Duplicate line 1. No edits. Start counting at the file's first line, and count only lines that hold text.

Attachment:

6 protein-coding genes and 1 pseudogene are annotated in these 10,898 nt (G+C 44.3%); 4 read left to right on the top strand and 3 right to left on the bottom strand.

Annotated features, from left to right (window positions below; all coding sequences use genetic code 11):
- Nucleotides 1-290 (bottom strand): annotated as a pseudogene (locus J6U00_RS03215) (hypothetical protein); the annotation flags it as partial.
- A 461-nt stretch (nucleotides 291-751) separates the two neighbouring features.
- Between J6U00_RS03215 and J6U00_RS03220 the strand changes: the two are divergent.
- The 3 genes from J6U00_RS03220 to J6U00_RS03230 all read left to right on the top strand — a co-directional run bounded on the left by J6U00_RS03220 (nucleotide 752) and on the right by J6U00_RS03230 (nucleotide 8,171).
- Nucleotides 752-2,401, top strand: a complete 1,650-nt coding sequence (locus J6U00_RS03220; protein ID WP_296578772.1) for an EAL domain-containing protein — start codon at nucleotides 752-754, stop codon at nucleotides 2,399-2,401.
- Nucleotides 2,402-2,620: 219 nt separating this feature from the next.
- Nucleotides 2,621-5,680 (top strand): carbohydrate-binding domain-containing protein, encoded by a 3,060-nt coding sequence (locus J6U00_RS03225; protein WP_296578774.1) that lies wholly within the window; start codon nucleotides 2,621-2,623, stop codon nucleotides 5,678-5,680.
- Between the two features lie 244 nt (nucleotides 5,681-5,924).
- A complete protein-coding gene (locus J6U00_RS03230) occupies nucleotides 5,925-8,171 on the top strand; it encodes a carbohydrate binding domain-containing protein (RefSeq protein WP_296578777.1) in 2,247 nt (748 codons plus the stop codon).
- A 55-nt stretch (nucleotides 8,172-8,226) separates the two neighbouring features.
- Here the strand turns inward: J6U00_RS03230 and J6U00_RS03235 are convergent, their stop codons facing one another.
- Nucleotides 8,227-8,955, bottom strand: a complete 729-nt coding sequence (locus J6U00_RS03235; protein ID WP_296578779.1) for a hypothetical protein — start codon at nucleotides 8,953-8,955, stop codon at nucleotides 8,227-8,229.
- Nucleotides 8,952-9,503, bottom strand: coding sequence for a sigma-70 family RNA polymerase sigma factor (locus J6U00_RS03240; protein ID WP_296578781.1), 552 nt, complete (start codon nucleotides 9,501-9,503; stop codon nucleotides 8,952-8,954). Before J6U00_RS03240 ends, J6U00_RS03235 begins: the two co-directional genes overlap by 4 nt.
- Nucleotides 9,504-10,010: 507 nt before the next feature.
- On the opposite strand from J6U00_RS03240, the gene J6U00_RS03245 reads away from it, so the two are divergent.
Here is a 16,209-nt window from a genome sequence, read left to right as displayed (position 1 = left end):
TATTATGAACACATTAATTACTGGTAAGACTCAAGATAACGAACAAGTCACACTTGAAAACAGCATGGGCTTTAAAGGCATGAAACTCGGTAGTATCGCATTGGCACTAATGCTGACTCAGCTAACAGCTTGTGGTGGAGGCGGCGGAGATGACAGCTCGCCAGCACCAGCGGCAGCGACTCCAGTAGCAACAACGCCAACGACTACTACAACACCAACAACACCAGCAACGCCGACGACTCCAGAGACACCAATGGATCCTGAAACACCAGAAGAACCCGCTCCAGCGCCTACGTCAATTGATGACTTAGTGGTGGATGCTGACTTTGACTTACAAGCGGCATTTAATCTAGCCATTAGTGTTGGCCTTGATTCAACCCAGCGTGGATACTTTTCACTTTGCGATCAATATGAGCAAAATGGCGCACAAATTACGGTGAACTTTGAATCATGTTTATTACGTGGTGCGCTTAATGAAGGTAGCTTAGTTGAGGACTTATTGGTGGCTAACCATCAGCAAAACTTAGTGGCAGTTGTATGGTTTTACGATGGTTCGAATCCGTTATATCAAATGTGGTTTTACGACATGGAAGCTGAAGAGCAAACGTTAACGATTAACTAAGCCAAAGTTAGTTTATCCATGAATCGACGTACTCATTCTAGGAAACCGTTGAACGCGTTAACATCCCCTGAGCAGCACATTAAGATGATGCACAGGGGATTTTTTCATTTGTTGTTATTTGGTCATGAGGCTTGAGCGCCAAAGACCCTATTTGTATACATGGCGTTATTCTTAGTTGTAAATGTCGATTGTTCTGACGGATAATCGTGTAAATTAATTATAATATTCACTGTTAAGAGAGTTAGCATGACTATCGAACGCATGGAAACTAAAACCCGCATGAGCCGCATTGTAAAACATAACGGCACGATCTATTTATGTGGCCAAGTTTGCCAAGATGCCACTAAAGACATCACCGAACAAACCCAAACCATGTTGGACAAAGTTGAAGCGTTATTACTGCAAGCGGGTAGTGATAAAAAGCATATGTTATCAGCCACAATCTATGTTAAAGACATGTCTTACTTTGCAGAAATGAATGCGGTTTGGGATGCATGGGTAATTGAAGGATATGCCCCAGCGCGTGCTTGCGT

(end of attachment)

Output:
6 protein-coding genes and 1 pseudogene are annotated in these 10,898 nt (G+C 44.3%); 4 read left to right on the top strand and 3 right to left on the bottom strand.